Separation of Content & Design

Separation is good, real good. Like I said earlier, there is no individual file fore each page. So where is my content stored when I write it. The answer is the database. It is dynamically pull when it is called upon. Say you login into your backend and write a page called About Us. You save it and publish it. Where is it? It is in raw format in the database. The database is separate from your files. The database just sits there until it is called into action. Your design files and code are stored separately in static files not in the database. These are both good for easy transfer of your site across web servers, as well as updating your site to new looks and feels.

Extensions

Besides a basic website, you probably want to add something to it. Like maybe a forum, a shop, a blog, support center, some cool animation, a rotating slider, or whatever your heart desires. With the bigger CMS’s there are thousands of extensions and 3rd party plugins to use to enhance your site. You can also just code in your own if you want. CMS’s are easily scalable, allowing your site to grow as your company does.

Built in SEO

SEO is a concern for every webmaster, and it is usually a headache. Most people don’t know where to start. CMS’s allow for automatic Search Engine Friendly url pages (ex: http://example.com/this-is-my-article instead of http://example.com/article-6?=/653445) They also allow for easy entering of meta data for each page, or site wide.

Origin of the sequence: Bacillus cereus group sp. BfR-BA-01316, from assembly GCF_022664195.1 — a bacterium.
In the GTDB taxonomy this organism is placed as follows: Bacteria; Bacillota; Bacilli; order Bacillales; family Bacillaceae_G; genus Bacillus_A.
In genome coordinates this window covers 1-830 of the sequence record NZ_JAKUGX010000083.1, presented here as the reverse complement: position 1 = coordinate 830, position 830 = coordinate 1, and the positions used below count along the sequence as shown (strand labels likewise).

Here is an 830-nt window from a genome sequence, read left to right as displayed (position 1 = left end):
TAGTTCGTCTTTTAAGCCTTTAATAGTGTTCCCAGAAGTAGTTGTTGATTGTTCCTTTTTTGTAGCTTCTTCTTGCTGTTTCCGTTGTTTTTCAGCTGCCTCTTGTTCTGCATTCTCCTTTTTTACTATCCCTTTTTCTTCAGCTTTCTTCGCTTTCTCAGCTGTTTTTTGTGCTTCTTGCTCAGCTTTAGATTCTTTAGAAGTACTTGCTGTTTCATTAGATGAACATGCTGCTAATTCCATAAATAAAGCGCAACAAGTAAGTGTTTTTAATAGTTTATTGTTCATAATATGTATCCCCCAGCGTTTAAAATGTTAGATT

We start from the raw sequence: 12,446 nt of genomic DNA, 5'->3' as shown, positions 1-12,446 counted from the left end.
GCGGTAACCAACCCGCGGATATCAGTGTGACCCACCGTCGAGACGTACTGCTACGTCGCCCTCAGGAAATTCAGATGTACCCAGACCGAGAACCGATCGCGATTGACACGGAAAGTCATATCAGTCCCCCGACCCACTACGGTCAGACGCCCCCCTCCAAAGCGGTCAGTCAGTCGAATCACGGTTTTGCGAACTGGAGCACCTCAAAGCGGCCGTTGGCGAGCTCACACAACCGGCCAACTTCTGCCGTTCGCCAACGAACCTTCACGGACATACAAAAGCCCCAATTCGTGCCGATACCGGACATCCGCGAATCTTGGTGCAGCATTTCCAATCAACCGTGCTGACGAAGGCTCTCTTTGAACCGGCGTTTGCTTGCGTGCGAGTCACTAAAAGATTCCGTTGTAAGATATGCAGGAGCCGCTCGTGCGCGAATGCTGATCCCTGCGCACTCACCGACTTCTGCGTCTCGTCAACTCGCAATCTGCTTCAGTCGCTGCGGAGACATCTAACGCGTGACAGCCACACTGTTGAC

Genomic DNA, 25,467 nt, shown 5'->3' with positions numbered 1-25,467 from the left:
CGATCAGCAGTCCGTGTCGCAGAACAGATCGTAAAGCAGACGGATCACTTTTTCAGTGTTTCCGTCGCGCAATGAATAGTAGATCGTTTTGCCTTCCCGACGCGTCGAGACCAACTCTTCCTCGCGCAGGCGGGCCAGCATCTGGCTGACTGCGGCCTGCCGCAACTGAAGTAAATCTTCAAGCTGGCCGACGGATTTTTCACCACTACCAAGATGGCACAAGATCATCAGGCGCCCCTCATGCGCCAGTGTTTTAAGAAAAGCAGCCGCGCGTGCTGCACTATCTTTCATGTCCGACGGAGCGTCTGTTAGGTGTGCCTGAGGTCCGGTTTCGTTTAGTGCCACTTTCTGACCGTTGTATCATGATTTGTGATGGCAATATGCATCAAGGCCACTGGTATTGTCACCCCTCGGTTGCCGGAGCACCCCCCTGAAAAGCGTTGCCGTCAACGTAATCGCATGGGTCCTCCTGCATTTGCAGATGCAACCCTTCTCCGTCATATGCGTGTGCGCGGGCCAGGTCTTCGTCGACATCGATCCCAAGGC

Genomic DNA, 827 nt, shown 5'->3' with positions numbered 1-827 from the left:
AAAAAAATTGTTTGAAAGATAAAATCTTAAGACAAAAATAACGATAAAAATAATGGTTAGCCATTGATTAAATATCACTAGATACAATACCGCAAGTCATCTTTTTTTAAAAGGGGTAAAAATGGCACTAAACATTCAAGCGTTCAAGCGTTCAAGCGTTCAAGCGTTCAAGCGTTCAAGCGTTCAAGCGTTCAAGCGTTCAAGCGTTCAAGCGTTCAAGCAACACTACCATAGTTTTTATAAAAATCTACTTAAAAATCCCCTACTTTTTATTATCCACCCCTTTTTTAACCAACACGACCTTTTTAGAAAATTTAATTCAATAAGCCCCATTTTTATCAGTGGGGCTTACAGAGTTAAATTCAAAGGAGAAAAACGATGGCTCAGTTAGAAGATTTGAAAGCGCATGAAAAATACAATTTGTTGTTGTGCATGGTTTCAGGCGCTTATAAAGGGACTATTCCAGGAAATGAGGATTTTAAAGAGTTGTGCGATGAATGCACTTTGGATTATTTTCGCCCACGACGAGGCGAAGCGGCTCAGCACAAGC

Content Management (It’s in the name)

Content Management Systems do what they sound like – they help you manage your content. A CMS allows you to create/edit/delete your site pages without getting into the coding side of things. For larger sites, they also make organization easier. The content is stored in a database, which lives on a web server, alleviating the need to back up hundreds of HTML files.

Development costs are cheaper for open source content management systems

Choosing a CMS will make your project cheaper overall. That is if you use an Open Source CMS; which you better! There is no reason to buy a $30k CMS. Not even for major corporations. You will spend less money on programming, since a content management system takes care of most of that, but you will still want to hire a great web designer/developer to design your site. You want the look and feel of your site to be professional and polished. Take a look at our web solutions here at PicxelPlay.

So to wrap it up, always use a CMS for a website, whatever type it may be. There are a ton of systems out there that can do great things, some which specialize in certain things. Contact us if you need some helping choosing a CMS.